On Track in Monaco; the Monaco Grand Prix Is the Curtain-Raiser for the Cute d'Azur Summer Season. Rory Ross, an Annual Visitor, Sets the Scene and Gives Some Insider Tips on Where to Go, What to Wear and What Not to Say

The Evening Standard (London, England), May 20, 2005 | Go to article overview

On Track in Monaco; the Monaco Grand Prix Is the Curtain-Raiser for the Cute d'Azur Summer Season. Rory Ross, an Annual Visitor, Sets the Scene and Gives Some Insider Tips on Where to Go, What to Wear and What Not to Say


Byline: RORY ROSS

WHITE- KNUCKLE fever hits the Cute d'Azur this weekend as the 63rd Monaco Grand Prix blasts off on Sunday. This thrill-a-minute spectacle of fast cars, fast women and fast bucks, held in what seems to be a giant wedding cake, is a social "must" for the glitterati, some of whom will be doing back-to-backs with the Cannes Film Festival. It is one of the most vulgarly garish, refreshingly politically incorrect, environmentally unfriendly and philistine fixtures on the calendar, and it's marvellous.

The hotels are chock-a-block. Flats overlooking the tiniest patches of indentured Tarmac have been rented out for vast sums - up to E4,000 per guest depending on the view (the Monegasque authorities allow two guests per linear metre of balcony).

Grandstand seats have sold out. Bikini wax and Botox parlours are heaving.

Meanwhile, the air is already reverberating with the bass throb of marine engines as yacht owners vie for the top berths.

The Monaco Grand Prix is so much more than a motor race. It is a chance to give the summer wardrobe a spin, spot yachts, watch people pretend to be rich and immerse yourself in the glamour, both real and faux, of the Cute d'Azur.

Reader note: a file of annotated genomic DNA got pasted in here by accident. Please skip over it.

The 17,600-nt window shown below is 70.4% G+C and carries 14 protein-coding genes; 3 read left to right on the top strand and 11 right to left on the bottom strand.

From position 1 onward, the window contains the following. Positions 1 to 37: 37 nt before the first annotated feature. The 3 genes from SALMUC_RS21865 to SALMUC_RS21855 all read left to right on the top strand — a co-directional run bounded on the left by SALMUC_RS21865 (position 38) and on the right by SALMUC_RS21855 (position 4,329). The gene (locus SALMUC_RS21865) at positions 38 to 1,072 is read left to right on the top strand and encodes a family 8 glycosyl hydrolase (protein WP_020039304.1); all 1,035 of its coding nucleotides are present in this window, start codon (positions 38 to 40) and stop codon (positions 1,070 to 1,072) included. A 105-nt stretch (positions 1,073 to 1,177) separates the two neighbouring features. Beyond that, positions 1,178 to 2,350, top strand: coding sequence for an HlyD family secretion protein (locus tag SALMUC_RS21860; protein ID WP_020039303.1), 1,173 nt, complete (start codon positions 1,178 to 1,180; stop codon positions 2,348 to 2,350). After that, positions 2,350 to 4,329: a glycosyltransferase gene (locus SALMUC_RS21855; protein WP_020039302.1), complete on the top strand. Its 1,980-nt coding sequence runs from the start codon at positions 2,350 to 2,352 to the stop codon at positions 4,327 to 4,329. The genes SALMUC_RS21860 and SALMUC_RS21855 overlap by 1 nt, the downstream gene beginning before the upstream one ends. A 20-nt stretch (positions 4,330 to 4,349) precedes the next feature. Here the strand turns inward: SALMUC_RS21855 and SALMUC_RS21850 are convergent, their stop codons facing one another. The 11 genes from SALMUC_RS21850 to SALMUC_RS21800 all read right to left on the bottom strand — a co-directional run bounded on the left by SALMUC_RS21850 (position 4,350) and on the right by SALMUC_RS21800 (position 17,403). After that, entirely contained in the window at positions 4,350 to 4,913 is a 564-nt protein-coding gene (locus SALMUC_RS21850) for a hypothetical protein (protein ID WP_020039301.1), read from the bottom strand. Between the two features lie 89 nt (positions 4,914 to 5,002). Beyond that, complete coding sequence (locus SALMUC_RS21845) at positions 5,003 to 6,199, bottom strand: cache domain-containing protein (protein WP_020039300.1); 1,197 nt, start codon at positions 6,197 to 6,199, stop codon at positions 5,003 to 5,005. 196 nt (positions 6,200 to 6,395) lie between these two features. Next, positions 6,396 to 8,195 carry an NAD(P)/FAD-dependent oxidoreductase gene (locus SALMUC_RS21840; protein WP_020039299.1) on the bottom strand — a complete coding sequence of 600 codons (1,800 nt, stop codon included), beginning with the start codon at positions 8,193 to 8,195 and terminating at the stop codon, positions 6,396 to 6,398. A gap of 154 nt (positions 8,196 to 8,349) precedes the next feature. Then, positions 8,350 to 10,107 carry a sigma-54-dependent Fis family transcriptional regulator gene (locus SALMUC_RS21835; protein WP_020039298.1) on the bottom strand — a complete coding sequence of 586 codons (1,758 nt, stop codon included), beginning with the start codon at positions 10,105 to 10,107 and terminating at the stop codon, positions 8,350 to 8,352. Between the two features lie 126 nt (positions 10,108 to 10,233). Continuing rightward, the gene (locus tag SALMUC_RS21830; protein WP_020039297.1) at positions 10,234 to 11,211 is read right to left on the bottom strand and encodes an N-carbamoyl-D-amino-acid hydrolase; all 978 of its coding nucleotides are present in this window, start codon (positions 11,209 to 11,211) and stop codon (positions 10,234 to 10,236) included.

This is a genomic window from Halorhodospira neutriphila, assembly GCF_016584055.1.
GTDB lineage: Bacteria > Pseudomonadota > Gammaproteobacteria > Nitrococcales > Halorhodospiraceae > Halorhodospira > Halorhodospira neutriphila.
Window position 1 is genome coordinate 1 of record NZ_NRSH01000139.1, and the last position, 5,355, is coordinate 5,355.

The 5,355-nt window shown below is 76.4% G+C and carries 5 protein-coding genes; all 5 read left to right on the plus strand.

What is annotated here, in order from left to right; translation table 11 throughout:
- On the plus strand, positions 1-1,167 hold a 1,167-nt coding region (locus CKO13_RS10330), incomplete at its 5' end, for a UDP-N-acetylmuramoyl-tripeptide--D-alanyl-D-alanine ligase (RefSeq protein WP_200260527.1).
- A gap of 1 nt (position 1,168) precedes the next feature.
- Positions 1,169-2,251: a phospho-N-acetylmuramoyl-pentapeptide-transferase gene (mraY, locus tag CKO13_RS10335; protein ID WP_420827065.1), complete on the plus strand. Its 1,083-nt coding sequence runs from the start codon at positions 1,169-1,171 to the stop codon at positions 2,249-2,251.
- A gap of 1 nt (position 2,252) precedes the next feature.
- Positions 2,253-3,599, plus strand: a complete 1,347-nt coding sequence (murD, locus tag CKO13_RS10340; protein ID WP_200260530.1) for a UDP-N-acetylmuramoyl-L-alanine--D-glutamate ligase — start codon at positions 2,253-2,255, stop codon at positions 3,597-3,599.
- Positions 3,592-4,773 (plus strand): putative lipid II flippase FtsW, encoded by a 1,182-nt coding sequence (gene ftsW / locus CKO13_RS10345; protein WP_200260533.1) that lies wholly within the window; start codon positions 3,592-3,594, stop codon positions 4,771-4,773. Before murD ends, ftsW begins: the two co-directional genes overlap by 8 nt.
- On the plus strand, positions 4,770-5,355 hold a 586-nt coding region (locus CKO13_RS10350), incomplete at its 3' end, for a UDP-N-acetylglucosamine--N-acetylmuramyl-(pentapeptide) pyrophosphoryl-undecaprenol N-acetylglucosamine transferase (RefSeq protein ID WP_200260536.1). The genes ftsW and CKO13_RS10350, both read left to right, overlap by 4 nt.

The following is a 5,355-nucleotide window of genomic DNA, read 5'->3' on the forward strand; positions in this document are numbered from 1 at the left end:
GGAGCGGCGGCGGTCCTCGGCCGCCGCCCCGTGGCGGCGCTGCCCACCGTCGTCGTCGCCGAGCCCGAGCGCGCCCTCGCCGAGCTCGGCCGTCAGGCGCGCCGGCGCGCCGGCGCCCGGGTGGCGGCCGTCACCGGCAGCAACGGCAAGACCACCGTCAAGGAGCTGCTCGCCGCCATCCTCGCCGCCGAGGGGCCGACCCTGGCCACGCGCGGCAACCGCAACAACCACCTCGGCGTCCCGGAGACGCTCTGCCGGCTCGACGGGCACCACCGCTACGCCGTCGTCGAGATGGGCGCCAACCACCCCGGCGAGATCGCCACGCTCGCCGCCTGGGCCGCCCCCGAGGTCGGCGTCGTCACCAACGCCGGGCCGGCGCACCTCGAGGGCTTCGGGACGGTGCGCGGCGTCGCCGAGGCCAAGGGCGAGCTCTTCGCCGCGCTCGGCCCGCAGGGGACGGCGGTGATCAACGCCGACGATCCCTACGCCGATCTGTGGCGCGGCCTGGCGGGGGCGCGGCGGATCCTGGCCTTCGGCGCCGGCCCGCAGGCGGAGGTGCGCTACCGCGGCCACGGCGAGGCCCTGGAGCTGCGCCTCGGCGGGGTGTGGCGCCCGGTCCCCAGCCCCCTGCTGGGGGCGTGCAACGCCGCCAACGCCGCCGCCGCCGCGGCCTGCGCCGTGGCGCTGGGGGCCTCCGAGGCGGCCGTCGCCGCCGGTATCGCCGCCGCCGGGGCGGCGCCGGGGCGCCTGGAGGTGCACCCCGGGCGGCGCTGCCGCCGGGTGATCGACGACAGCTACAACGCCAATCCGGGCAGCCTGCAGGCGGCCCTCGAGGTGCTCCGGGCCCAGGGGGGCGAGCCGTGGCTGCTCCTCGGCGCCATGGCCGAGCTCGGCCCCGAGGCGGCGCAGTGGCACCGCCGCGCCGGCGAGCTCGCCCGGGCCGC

This is the Cute d'Azur at its finest - before the summer grockles take over.

Curiously, despite the clamour to watch, Monaco is one of the most crashable of grands prix - provided you walk the walk, talk the talk and, most importantly, look the look: for men, this means Italian chic, ie, jeans, white shirt, light brown leather shoes (no socks) teamed with a jumper thrown over the shoulders or a brown or navy jacket; for women, low-waist trousers and trainers, flashy colours, Hollywood lips and big Dior or Chanel sunglasses, or, if you want to pass for a Monegasque, an eye-catchingly smartcasual ensemble by Vuitton, Dior, Celine or Lanvin accessorised by a small rococo dog and large Art Deco rocks. Remember that as an interloper, you have on your side one of the great unwritten rules of the Cute d'Azur: no one asks who you are or what you do, in case you ask the same back.

The glitziest shops are on rue Monte Carlo and rue des Beaux Arts. More accessibly priced is the Metropole shopping centre beneath the Metropole hotel, among whose three floors of boutiques is Espace Mirage, which sifts the best high fashion from Paris, London, Milan and New York.

Once you've got your wardrobe nailed, you are ready to take on the sparkling all-night social scene.

Monaco is the easiest place to get invited. Every yacht and apartment will be jumping. The Amber Lounge, a three-nights-a-year-only fixture at the Grimaldi Forum, which Sonia Irvine (sister of retired F1 driver Eddie) founded three years ago, will be pulling in 800 VIPs. …

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On Track in Monaco; the Monaco Grand Prix Is the Curtain-Raiser for the Cute d'Azur Summer Season. Rory Ross, an Annual Visitor, Sets the Scene and Gives Some Insider Tips on Where to Go, What to Wear and What Not to Say
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